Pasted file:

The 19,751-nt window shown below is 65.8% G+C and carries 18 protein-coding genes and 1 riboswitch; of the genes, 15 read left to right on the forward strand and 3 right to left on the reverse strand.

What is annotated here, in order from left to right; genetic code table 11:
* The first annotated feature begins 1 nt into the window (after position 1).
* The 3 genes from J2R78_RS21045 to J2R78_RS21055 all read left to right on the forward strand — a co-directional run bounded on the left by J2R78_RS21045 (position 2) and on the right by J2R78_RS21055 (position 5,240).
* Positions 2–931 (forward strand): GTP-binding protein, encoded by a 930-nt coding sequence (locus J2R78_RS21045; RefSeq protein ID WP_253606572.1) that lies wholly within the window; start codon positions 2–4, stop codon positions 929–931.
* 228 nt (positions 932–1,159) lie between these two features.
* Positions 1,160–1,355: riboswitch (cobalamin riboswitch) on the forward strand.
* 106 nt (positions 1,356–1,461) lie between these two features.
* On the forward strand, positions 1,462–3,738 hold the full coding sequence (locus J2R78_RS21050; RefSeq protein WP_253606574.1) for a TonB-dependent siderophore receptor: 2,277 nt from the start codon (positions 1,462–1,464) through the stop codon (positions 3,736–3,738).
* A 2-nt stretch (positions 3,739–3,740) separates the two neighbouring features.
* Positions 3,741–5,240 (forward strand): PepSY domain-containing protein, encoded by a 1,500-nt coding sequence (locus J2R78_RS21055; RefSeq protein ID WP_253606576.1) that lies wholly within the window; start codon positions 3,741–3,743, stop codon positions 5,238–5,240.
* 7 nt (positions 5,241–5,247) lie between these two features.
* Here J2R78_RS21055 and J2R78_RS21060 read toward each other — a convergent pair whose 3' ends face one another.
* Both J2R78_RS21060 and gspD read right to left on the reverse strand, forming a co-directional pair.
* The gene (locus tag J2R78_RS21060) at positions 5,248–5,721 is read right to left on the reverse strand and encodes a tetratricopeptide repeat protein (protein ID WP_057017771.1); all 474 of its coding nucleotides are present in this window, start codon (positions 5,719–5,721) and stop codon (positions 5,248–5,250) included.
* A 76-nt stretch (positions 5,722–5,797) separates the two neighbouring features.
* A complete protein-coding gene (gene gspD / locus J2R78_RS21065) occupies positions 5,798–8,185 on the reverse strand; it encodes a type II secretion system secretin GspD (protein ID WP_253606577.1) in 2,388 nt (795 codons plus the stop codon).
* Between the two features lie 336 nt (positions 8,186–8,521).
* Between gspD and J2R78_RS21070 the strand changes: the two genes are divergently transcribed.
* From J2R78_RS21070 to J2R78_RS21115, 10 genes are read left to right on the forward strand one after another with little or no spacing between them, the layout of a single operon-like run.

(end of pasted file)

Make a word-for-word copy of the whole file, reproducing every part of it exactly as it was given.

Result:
The 19,751-nt window shown below is 65.8% G+C and carries 18 protein-coding genes and 1 riboswitch; of the genes, 15 read left to right on the forward strand and 3 right to left on the reverse strand.

What is annotated here, in order from left to right; genetic code table 11:
* The first annotated feature begins 1 nt into the window (after position 1).
* The 3 genes from J2R78_RS21045 to J2R78_RS21055 all read left to right on the forward strand — a co-directional run bounded on the left by J2R78_RS21045 (position 2) and on the right by J2R78_RS21055 (position 5,240).
* Positions 2–931 (forward strand): GTP-binding protein, encoded by a 930-nt coding sequence (locus J2R78_RS21045; RefSeq protein ID WP_253606572.1) that lies wholly within the window; start codon positions 2–4, stop codon positions 929–931.
* 228 nt (positions 932–1,159) lie between these two features.
* Positions 1,160–1,355: riboswitch (cobalamin riboswitch) on the forward strand.
* 106 nt (positions 1,356–1,461) lie between these two features.
* On the forward strand, positions 1,462–3,738 hold the full coding sequence (locus J2R78_RS21050; RefSeq protein WP_253606574.1) for a TonB-dependent siderophore receptor: 2,277 nt from the start codon (positions 1,462–1,464) through the stop codon (positions 3,736–3,738).
* A 2-nt stretch (positions 3,739–3,740) separates the two neighbouring features.
* Positions 3,741–5,240 (forward strand): PepSY domain-containing protein, encoded by a 1,500-nt coding sequence (locus J2R78_RS21055; RefSeq protein ID WP_253606576.1) that lies wholly within the window; start codon positions 3,741–3,743, stop codon positions 5,238–5,240.
* 7 nt (positions 5,241–5,247) lie between these two features.
* Here J2R78_RS21055 and J2R78_RS21060 read toward each other — a convergent pair whose 3' ends face one another.
* Both J2R78_RS21060 and gspD read right to left on the reverse strand, forming a co-directional pair.
* The gene (locus tag J2R78_RS21060) at positions 5,248–5,721 is read right to left on the reverse strand and encodes a tetratricopeptide repeat protein (protein ID WP_057017771.1); all 474 of its coding nucleotides are present in this window, start codon (positions 5,719–5,721) and stop codon (positions 5,248–5,250) included.
* A 76-nt stretch (positions 5,722–5,797) separates the two neighbouring features.
* A complete protein-coding gene (gene gspD / locus J2R78_RS21065) occupies positions 5,798–8,185 on the reverse strand; it encodes a type II secretion system secretin GspD (protein ID WP_253606577.1) in 2,388 nt (795 codons plus the stop codon).
* Between the two features lie 336 nt (positions 8,186–8,521).
* Between gspD and J2R78_RS21070 the strand changes: the two genes are divergently transcribed.
* From J2R78_RS21070 to J2R78_RS21115, 10 genes are read left to right on the forward strand one after another with little or no spacing between them, the layout of a single operon-like run.